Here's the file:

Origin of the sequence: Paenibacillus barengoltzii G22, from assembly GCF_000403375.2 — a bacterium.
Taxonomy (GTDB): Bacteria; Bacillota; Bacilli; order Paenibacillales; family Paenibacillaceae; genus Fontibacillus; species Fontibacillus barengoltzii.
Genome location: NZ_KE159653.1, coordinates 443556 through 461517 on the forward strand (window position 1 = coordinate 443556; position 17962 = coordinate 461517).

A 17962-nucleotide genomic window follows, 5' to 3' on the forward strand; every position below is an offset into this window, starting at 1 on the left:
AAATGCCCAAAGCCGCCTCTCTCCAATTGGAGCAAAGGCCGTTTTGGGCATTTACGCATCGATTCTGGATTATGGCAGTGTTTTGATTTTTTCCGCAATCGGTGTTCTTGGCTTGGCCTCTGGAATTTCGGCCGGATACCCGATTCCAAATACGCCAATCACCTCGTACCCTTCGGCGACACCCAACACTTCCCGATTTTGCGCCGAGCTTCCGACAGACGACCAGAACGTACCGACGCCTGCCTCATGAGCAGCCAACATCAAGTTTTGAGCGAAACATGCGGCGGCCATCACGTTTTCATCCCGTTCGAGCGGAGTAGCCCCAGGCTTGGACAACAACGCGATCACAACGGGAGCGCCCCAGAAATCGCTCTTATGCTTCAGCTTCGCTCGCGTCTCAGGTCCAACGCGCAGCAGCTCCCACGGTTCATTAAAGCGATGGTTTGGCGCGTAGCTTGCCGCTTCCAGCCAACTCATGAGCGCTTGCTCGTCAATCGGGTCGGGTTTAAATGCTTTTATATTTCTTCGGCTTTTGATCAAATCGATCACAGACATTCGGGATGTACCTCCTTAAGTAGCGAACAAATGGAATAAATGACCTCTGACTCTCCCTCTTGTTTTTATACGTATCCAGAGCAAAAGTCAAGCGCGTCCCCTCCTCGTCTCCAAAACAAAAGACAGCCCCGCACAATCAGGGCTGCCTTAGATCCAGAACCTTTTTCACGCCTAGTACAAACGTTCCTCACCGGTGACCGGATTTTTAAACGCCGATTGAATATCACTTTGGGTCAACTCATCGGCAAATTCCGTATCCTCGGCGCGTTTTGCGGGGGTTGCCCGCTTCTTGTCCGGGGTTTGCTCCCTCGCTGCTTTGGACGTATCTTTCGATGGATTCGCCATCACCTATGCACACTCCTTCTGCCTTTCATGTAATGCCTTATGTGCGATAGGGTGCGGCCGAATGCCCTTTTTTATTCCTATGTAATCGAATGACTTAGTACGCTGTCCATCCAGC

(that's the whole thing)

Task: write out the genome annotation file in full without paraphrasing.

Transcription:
Origin of the sequence: Paenibacillus barengoltzii G22, from assembly GCF_000403375.2 — a bacterium.
Taxonomy (GTDB): Bacteria; Bacillota; Bacilli; order Paenibacillales; family Paenibacillaceae; genus Fontibacillus; species Fontibacillus barengoltzii.
Genome location: NZ_KE159653.1, coordinates 443556 through 461517 on the forward strand (window position 1 = coordinate 443556; position 17962 = coordinate 461517).

A 17962-nucleotide genomic window follows, 5' to 3' on the forward strand; every position below is an offset into this window, starting at 1 on the left:
AAATGCCCAAAGCCGCCTCTCTCCAATTGGAGCAAAGGCCGTTTTGGGCATTTACGCATCGATTCTGGATTATGGCAGTGTTTTGATTTTTTCCGCAATCGGTGTTCTTGGCTTGGCCTCTGGAATTTCGGCCGGATACCCGATTCCAAATACGCCAATCACCTCGTACCCTTCGGCGACACCCAACACTTCCCGATTTTGCGCCGAGCTTCCGACAGACGACCAGAACGTACCGACGCCTGCCTCATGAGCAGCCAACATCAAGTTTTGAGCGAAACATGCGGCGGCCATCACGTTTTCATCCCGTTCGAGCGGAGTAGCCCCAGGCTTGGACAACAACGCGATCACAACGGGAGCGCCCCAGAAATCGCTCTTATGCTTCAGCTTCGCTCGCGTCTCAGGTCCAACGCGCAGCAGCTCCCACGGTTCATTAAAGCGATGGTTTGGCGCGTAGCTTGCCGCTTCCAGCCAACTCATGAGCGCTTGCTCGTCAATCGGGTCGGGTTTAAATGCTTTTATATTTCTTCGGCTTTTGATCAAATCGATCACAGACATTCGGGATGTACCTCCTTAAGTAGCGAACAAATGGAATAAATGACCTCTGACTCTCCCTCTTGTTTTTATACGTATCCAGAGCAAAAGTCAAGCGCGTCCCCTCCTCGTCTCCAAAACAAAAGACAGCCCCGCACAATCAGGGCTGCCTTAGATCCAGAACCTTTTTCACGCCTAGTACAAACGTTCCTCACCGGTGACCGGATTTTTAAACGCCGATTGAATATCACTTTGGGTCAACTCATCGGCAAATTCCGTATCCTCGGCGCGTTTTGCGGGGGTTGCCCGCTTCTTGTCCGGGGTTTGCTCCCTCGCTGCTTTGGACGTATCTTTCGATGGATTCGCCATCACCTATGCACACTCCTTCTGCCTTTCATGTAATGCCTTATGTGCGATAGGGTGCGGCCGAATGCCCTTTTTTATTCCTATGTAATCGAATGACTTAGTACGCTGTCCATCCAGC